From Business 2 Community, Len April writes a great article about how to become a legitimate independent contractor. He describes a push to entrepreneurialism in modern workers because of tightening corporate controls, work environments and the way workers are treated in large corporations. He also distinguishes between independent contractors and “gig economy free agents” who have “autonomy, yet complete control.” He provides excellent guidance on how to become a true independent contractor. He writes:
Becoming a true independent contractor means turning yourself into a small, separate business entity. The nature of the working relationship between ICs and clients is not without risk. By taking every precaution to establish yourself as a self-governing operation, you can mitigate exposure to these risks — for you and your clients.
Create a business name and file it with federal, state, county and city registries to ensure legal compliance. Even when operating as a sole proprietorship, obtaining a fictitious business name (DBA) is highly recommended. Even better, if you can register as a limited liability company (LLC), you can distance yourself from claims that could impact your personal assets.
Apply for an employer identification number (EIN) in order to open business bank accounts, get insurance, register for workers compensation and others.
Open a bank account, separate from your personal accounts, in the name of your business.
Purchase an insurance policy. Under ACA, this is now required. Failure to do so will result in tax penalties at the end of the year. Counties and states post their own mandates, so be sure to procure a plan that at least satisfies the minimum obligations.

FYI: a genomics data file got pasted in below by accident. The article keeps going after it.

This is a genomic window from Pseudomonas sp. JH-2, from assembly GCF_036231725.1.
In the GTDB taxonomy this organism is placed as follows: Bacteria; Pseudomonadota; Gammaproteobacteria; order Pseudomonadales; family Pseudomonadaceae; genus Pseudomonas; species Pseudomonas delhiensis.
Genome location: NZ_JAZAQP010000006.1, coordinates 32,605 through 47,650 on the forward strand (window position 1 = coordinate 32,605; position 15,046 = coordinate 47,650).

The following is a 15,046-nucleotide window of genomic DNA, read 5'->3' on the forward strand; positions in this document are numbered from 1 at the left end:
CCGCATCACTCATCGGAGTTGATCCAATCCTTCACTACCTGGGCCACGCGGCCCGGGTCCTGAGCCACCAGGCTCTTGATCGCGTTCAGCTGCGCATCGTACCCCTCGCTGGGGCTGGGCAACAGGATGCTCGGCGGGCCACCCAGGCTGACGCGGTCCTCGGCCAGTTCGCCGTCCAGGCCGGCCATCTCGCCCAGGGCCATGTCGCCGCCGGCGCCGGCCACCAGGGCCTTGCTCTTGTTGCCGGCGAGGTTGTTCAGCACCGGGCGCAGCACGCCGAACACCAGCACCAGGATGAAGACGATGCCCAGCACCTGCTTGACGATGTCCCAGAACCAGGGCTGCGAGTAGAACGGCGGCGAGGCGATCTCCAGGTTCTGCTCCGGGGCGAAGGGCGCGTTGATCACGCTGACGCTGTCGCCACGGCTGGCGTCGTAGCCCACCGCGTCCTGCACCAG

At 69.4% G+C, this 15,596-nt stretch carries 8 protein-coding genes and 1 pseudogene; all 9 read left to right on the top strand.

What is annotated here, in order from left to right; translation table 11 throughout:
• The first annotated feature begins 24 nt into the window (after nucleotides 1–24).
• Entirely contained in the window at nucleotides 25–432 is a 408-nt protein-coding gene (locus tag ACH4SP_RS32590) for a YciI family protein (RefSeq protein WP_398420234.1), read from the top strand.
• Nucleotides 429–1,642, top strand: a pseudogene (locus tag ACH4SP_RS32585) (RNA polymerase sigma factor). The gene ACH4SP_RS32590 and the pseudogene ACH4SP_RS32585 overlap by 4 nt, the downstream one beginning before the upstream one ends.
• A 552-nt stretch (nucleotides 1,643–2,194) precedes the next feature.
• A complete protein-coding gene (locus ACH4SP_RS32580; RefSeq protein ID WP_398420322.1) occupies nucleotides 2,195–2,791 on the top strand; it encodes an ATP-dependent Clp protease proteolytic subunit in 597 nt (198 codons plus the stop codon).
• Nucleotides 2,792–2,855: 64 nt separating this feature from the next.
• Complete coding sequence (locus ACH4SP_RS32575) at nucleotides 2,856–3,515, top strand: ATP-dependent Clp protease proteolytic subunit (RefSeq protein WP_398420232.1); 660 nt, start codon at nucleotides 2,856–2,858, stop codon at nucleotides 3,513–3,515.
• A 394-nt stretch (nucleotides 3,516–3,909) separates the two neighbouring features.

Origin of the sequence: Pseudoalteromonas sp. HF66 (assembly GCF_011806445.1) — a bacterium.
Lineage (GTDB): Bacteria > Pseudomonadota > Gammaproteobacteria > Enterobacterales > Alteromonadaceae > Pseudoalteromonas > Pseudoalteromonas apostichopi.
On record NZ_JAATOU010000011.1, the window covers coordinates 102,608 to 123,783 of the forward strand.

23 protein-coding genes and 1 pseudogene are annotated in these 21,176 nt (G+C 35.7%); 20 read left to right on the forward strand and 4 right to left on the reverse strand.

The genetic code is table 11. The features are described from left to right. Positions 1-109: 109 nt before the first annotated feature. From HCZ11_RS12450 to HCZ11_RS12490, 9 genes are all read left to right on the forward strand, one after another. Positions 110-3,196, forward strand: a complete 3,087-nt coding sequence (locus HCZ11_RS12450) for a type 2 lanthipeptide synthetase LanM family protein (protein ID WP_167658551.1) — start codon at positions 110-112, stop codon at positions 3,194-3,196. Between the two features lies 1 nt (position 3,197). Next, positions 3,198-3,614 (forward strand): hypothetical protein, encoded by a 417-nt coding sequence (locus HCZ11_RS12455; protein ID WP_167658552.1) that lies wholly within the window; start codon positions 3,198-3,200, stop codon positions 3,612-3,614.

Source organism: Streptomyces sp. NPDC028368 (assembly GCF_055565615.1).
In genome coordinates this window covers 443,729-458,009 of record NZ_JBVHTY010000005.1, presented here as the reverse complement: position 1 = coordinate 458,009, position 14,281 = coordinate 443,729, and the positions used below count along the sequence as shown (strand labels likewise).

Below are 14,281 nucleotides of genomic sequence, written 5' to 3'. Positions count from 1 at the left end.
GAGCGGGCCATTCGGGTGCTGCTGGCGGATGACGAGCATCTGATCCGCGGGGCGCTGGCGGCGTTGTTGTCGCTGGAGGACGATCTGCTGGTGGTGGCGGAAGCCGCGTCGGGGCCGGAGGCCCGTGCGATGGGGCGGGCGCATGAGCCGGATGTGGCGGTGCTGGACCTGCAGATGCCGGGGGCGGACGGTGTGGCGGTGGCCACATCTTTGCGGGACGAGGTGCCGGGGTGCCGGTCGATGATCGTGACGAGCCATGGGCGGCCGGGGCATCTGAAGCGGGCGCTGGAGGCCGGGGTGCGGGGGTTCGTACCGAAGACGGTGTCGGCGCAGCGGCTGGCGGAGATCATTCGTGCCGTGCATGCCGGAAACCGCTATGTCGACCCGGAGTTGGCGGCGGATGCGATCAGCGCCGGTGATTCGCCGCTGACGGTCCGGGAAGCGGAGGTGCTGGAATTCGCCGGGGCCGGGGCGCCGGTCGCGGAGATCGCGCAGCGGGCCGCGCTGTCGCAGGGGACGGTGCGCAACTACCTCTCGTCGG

Apply for a contractor’s license from your county and/or state. In most U.S. states, this is mandatory.
Create credit accounts for security and a few with local vendors you may need. The credit lines available to you initially could be low. However, after building a client base and growing your business, the credit amounts will become more reasonable.
Design, deploy and maintain a web presence for your inbound and outbound marketing efforts. Exposure is great, yet to be effective you must post content regularly across your website, blog and social networks. If you lack the programming skills, locate a designer at an affordable rate — perhaps even a college student, friend or known associate.
Establish a dedicated phone line and email address. If you don’t want to pay for a new data plan on your phone, consider a service such as Google Voice — it allows you to create a new phone number that links directly to every other number you have. To clients and prospects, it appears to be a dedicated business line.
Market yourself. Although inbound marketing is one of the most effective tools in your arsenal, a good number of customers still respond to traditional outbound marketing: ads in local papers, telephone directories, magazines, lists, professional associations, community organizations, colleges and more.
When you can afford to, consider retaining an attorney to advise you on all legal matters that could pertain to your business and its security….”
He also provides a way to calculate how to calculate the billing rate for an independent contractor. Read the full story at How To Monetize Your Services And Excel As An Independent Contractor.